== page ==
We currently have three teams oversees: Ireland, Kenya, and Greece. Please keep them in your prayers. They will be updating us with blogs throughout their trip. Here are a couple of pictures from our prayer sendoff for Team Ireland, led by Josh Bunce, and Team Kenya, led by Nate Perrin. We did not snap a picture of Team Greece, led by Ryan Haase, the night before. Team India, led by Dave Williams, will be leaving later in the summer.
It has been a fulfilled past couple of days here in Greece! To catch you up from when Victorya posted on Friday, we went to watch the Star Wars movie Solo that evening, which we thoroughly enjoyed. (Movies are shown in English with Greek subtitles. Also, we actually only payed about $8.80 per ticket. Way cheaper than I thought it would be). On Saturday we decided to start our day off by sleeping in, and then headed off to the beach, where we enjoyed the cool (really cold) clear waters for a couple of sun-filled hours. While some of us were responsible and put on sunscreen, Noah got an epic swimsuit burn live on his leg (ask him about it sometime).
We came back and cleaned up, and then headed off to find the Hard Rock Cafe, a first for me, where we enjoyed huge, delicious burgers underneath the original artwork for one of Kansas’ album covers. (Kind of crazy to see that in Athens!). Today we attended the Greek Evangelical Church for the last time, which while I will be glad to once again be worshiping in my native tongue, it will be saddening to leave the unique experience of worship with believers in different tongues. We also attended the refugee church for Farsi speakers this evening, with everyone (except I) helped with the kids during the service. (I was going to tell them about the sermon. It was related to Pentecost. I was not able to catch everything due to the preacher not speaking into the microphone and by not hearing the end of his sentences due to the Farsi translator. Also, I spaced out a couple of times 🙃 #shouldhavetakenasundaynap)
But also in the last couple of days, I have come to this ppoint of mixed feelings: I am greatly anticipating returning home to Haviland, KS, taking comfort in the fact that I only have five more days until we head back. But I am also not ready to leave Greece, with me feeling that I have just began to adjust to living here. This has hit me in a couple of ways in the past few days.
One is this past Friday, when our group went to watch Solo (movies in Greece are shown in English with Greek subtitles). I enjoyed the movie, but upon coming out, I thought to myself “I could live here.” The other way is hard to pin point to a specific moment, but rather this realization that I have become comfortable with those around me speaking a different language than me. It did not faze me the way it was the first few days I was here.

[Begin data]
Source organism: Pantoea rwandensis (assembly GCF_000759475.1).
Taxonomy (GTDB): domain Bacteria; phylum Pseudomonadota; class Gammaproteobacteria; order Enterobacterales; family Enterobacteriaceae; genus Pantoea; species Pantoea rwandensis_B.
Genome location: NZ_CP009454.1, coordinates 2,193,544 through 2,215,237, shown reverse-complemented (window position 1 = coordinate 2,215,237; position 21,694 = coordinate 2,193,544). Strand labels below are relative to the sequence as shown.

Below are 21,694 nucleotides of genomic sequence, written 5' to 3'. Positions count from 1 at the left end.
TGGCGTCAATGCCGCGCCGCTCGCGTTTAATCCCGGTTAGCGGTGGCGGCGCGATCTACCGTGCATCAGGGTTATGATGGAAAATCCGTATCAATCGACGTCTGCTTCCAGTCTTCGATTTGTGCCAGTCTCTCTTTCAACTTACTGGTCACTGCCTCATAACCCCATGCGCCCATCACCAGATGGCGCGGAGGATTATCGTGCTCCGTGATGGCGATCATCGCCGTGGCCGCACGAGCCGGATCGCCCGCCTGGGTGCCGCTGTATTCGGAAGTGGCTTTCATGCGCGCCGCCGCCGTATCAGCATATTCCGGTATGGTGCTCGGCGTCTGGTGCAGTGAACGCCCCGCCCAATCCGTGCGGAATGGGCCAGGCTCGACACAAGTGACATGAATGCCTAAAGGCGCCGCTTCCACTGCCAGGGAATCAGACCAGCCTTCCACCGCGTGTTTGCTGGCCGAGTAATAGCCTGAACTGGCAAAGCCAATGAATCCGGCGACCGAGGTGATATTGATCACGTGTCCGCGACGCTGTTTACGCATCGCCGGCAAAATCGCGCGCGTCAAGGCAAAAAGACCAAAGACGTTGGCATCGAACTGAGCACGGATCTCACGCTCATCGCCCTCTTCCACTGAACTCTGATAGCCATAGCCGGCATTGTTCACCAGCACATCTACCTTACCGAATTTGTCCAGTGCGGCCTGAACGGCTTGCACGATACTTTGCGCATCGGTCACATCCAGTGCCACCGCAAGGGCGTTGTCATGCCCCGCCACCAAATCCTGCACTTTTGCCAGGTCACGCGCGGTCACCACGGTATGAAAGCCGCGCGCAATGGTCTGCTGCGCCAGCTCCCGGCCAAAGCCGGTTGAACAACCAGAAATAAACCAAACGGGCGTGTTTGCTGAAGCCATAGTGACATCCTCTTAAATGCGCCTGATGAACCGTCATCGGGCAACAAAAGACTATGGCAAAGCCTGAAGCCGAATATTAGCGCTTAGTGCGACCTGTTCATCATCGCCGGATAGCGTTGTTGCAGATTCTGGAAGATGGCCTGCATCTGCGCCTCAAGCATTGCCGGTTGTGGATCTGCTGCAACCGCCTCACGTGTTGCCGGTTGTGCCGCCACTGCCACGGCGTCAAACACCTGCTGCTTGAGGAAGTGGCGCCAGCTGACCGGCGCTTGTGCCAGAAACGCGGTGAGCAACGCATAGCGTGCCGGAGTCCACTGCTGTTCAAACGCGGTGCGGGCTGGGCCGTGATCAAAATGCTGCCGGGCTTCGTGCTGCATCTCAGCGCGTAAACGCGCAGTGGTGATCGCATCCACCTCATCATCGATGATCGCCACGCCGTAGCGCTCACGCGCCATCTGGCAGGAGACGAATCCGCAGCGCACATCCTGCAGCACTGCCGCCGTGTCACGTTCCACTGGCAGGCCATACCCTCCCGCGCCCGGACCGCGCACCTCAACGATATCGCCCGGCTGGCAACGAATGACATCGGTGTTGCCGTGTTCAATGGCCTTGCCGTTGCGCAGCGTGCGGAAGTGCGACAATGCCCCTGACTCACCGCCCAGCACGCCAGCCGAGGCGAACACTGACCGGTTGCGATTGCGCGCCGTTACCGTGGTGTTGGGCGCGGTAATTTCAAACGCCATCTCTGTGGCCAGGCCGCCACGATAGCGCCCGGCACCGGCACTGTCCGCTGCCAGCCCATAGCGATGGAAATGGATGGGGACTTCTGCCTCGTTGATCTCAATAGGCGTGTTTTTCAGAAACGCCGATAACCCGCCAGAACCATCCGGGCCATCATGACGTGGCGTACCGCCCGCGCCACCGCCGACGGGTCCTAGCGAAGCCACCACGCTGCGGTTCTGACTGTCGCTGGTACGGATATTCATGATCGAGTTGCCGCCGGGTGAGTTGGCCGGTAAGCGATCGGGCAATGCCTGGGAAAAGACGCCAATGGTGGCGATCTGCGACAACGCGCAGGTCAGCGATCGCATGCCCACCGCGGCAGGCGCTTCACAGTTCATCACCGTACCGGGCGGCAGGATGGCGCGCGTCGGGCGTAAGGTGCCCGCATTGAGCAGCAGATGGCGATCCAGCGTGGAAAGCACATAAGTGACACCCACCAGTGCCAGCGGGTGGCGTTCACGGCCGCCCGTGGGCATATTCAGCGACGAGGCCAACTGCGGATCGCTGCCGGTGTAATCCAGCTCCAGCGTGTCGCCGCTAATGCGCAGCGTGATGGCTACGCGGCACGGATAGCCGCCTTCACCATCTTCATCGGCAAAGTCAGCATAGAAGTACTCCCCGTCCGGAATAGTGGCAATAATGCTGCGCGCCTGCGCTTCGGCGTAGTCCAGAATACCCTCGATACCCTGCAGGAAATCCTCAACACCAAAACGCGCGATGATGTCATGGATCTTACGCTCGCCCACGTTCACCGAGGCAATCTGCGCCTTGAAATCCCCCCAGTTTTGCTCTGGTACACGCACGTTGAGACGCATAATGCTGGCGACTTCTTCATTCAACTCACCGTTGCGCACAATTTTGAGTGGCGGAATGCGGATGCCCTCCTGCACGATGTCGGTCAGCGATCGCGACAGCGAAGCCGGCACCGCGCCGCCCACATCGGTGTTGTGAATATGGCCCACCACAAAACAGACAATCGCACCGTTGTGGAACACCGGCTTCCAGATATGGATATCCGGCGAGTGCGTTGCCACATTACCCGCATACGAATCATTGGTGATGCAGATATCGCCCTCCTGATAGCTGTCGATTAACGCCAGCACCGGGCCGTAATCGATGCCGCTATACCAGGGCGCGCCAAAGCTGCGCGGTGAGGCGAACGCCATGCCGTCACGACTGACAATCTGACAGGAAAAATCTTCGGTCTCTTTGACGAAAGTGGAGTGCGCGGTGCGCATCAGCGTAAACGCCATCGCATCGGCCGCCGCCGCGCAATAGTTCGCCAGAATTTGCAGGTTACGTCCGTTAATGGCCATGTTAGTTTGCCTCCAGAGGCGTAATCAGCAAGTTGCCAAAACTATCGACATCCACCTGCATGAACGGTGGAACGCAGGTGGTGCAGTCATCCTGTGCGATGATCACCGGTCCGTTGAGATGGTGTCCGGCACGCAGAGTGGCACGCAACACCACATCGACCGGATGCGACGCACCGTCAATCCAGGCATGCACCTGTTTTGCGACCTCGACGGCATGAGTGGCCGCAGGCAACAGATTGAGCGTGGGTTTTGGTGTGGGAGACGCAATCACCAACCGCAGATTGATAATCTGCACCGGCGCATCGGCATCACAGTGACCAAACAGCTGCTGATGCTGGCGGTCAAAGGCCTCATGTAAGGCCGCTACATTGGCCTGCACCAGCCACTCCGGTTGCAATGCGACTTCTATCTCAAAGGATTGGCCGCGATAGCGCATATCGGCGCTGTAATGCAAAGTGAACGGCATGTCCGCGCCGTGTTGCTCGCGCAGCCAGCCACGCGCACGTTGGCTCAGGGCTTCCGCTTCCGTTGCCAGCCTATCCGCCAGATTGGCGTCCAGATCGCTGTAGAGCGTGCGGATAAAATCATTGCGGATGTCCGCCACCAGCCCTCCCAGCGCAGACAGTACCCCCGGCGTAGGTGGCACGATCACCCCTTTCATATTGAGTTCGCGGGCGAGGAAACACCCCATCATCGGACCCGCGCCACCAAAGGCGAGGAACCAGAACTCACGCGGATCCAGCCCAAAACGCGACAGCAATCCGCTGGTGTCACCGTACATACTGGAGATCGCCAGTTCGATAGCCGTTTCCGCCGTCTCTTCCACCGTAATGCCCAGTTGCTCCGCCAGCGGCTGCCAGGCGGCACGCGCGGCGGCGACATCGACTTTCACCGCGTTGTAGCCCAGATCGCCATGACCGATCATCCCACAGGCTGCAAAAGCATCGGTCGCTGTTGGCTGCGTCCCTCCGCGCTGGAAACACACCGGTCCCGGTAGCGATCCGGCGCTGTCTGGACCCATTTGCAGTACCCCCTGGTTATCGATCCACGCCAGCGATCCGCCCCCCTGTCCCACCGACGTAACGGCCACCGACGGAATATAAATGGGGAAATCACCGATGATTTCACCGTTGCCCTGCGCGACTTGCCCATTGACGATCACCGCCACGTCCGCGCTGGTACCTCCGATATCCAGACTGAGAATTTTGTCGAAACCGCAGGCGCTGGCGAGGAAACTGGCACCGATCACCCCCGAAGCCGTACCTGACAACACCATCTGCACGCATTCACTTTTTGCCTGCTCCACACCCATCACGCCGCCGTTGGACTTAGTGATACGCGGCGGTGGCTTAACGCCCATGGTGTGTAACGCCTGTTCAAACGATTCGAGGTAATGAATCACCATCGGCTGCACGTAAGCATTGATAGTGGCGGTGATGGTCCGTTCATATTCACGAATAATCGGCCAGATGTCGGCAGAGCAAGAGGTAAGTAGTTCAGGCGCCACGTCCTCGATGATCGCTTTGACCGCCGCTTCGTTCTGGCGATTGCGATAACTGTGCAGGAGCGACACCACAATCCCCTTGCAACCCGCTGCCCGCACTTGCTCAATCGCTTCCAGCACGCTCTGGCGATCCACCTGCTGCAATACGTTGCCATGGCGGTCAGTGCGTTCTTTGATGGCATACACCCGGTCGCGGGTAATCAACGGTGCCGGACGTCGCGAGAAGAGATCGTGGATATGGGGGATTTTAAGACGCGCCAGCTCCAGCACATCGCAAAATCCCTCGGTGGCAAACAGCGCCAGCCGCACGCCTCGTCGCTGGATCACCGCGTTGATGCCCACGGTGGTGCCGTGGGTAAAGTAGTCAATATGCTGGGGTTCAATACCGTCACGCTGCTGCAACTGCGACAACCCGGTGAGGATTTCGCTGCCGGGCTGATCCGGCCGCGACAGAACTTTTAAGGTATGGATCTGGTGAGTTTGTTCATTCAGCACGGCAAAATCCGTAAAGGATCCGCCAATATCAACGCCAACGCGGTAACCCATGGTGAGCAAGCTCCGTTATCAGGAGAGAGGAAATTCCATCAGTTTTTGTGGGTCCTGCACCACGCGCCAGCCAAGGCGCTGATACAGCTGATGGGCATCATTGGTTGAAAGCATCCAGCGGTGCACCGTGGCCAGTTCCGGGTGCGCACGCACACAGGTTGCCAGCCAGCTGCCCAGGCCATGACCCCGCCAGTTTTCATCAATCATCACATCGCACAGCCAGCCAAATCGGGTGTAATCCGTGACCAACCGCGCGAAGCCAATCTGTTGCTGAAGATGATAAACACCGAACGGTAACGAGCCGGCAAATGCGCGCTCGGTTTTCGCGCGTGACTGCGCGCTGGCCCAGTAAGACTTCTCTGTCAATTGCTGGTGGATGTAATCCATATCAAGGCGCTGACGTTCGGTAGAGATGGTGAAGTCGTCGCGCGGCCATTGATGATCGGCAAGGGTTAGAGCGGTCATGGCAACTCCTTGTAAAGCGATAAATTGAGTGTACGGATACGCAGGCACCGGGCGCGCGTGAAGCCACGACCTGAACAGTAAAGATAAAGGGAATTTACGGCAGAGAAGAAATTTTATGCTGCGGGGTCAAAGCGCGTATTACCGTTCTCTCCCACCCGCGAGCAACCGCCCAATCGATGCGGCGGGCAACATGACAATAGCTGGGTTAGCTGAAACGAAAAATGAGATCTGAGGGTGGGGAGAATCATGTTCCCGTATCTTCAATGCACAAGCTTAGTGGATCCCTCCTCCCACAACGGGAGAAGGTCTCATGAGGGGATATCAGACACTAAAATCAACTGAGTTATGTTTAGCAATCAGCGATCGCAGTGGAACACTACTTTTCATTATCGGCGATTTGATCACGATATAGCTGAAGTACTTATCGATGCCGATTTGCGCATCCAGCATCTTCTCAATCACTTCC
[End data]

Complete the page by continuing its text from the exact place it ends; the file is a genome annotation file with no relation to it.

This has led to a growing confidence, most recently manifested for myself in that I broke off from the group to go into a store I had not in before to purchase an ice cream cone (seriously, these things are amazing and addictive. They are called Rodeos, and I have spent more than I care to admit on them. Ask my fellow team mates). While this is a small action on my part, it is hard to see myself doing the same thing when I first arrived (or perhaps just courage born from a sweet tooth (: ).
So I hope to make the best of the few days we have left, with thoughts of hope not being too distracting. (nor thoughts of leaving the delicious ice cream. Like seriously, a pre-packedged ice cream cone should not taste this good)
I can’t believe it has been a week since my last post. It feels like I am in some kind of twilight zone, with time seeming to have flown by, but also feeling like it is time to head back home. A week is up, and it is time to get back to “normal” things, or so I think. It is honestly a feeling that our group has been sharing throughout today.
But back to more interesting things. If you want to know what has been going on this week, I recommend that you read the past few blogs that my teammates. So I will be filling in on what we have done over the past couple of days
Yesterday (Saturday the 19th) our adventures began at about 4:15 AM local time (around 9:15 Eastern time in the United States) heading to Athens airport for a quick flight up to Thessaloniki, which should of had us there by 8:00. However, as life would have had it, our original plane had engine issues (or something like that), and we had to disembark for another plane (which though inconvenient, is much better than realizing issues in the air). However, we eventually overcame those difficulties, as well as other issues with our rental car, and headed out to first stop at Lydia’s Baptistry, the Lydia spoken of in Acts 16. While we cannot be sure, some scholars believe that the spot shown in the picture below marks where Paul and his companions met Lydia and other God Worshipers of Philippi and the surrounding areas. It was pretty surreal! Also, the water was delightfully frigid.